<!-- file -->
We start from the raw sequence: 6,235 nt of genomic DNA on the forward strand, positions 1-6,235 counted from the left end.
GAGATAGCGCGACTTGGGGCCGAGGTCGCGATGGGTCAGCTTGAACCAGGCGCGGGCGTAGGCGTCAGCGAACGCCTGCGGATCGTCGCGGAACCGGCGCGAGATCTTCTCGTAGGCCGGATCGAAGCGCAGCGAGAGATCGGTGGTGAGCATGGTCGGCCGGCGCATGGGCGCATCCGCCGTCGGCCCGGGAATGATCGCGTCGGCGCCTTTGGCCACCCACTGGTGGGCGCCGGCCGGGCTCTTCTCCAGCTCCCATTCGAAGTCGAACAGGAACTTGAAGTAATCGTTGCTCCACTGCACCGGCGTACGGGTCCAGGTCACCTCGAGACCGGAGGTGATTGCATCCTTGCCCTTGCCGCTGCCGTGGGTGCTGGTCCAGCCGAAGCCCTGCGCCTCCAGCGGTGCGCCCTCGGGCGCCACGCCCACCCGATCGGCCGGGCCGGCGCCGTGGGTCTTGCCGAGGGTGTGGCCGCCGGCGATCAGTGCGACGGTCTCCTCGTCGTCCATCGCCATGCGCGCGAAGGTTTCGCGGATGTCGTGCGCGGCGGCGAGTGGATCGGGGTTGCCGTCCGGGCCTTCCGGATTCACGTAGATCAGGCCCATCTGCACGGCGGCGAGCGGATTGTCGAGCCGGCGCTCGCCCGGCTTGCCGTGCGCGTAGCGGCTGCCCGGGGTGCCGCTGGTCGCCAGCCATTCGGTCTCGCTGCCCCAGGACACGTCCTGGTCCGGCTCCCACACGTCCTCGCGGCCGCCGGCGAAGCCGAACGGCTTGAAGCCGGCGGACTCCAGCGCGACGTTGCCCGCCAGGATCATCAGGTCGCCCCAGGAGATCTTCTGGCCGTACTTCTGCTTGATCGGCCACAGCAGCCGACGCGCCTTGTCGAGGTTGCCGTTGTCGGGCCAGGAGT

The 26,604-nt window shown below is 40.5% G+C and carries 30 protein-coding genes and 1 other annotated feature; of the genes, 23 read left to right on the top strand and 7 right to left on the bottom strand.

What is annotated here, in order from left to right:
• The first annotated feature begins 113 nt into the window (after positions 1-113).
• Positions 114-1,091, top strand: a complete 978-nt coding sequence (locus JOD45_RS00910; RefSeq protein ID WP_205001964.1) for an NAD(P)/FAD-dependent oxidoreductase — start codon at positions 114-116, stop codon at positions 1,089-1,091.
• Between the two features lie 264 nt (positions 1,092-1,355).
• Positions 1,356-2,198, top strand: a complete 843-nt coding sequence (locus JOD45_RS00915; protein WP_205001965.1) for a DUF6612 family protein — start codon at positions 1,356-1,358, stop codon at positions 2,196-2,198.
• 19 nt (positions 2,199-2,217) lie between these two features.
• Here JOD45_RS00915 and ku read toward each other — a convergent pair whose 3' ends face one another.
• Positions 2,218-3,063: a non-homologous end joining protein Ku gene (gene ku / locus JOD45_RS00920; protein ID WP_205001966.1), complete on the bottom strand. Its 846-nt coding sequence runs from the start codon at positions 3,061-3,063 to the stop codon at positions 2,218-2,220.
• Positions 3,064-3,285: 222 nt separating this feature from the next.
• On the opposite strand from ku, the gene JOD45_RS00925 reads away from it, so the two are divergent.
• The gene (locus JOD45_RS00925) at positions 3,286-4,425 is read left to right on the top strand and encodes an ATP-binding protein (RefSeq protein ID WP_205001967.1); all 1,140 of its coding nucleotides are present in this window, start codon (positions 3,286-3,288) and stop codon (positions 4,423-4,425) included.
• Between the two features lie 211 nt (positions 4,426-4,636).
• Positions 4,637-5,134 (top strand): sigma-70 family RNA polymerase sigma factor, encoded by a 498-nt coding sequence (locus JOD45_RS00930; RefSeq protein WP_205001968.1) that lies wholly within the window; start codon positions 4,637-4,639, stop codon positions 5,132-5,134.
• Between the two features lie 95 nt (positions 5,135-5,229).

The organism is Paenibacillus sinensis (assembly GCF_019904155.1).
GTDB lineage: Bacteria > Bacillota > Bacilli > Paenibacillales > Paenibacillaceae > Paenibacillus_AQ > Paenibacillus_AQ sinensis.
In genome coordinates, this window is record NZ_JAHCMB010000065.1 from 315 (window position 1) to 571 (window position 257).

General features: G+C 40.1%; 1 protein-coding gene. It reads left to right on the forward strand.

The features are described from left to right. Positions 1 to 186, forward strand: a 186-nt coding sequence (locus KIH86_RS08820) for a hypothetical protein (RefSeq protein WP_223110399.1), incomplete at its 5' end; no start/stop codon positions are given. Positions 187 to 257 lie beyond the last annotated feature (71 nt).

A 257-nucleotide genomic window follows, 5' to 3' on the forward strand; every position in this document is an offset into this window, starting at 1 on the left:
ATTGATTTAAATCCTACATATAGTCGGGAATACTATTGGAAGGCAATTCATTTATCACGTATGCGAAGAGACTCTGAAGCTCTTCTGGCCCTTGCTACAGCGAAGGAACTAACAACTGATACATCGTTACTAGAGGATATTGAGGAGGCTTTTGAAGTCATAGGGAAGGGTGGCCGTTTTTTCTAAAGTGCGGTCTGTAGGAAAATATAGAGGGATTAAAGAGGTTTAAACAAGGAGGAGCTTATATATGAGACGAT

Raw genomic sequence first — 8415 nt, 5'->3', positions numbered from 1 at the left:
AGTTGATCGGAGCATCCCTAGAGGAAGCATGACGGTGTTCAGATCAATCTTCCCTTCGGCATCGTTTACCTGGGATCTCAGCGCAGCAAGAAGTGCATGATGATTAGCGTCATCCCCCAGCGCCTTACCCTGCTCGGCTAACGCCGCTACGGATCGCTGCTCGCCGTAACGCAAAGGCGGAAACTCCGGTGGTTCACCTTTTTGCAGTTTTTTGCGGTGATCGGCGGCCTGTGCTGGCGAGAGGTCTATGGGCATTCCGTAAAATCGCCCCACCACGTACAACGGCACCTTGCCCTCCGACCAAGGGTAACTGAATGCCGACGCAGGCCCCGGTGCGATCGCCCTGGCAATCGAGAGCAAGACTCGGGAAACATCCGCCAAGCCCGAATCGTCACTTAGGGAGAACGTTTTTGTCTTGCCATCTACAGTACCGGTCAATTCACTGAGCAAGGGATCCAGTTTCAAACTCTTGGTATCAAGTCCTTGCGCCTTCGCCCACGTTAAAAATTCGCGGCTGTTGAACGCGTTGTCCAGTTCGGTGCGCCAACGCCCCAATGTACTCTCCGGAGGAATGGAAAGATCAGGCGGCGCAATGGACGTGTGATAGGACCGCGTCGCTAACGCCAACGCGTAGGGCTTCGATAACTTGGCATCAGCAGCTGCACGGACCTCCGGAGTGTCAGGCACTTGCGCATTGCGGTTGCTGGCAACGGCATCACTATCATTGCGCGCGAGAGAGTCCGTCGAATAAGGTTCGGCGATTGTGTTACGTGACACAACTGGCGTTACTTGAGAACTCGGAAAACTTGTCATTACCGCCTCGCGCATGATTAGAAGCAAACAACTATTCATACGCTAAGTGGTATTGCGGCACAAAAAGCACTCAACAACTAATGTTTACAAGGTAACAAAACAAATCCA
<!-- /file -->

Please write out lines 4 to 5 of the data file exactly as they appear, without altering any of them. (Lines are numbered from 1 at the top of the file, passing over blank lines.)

What is annotated here, in order from left to right:
• The first annotated feature begins 113 nt into the window (after positions 1-113).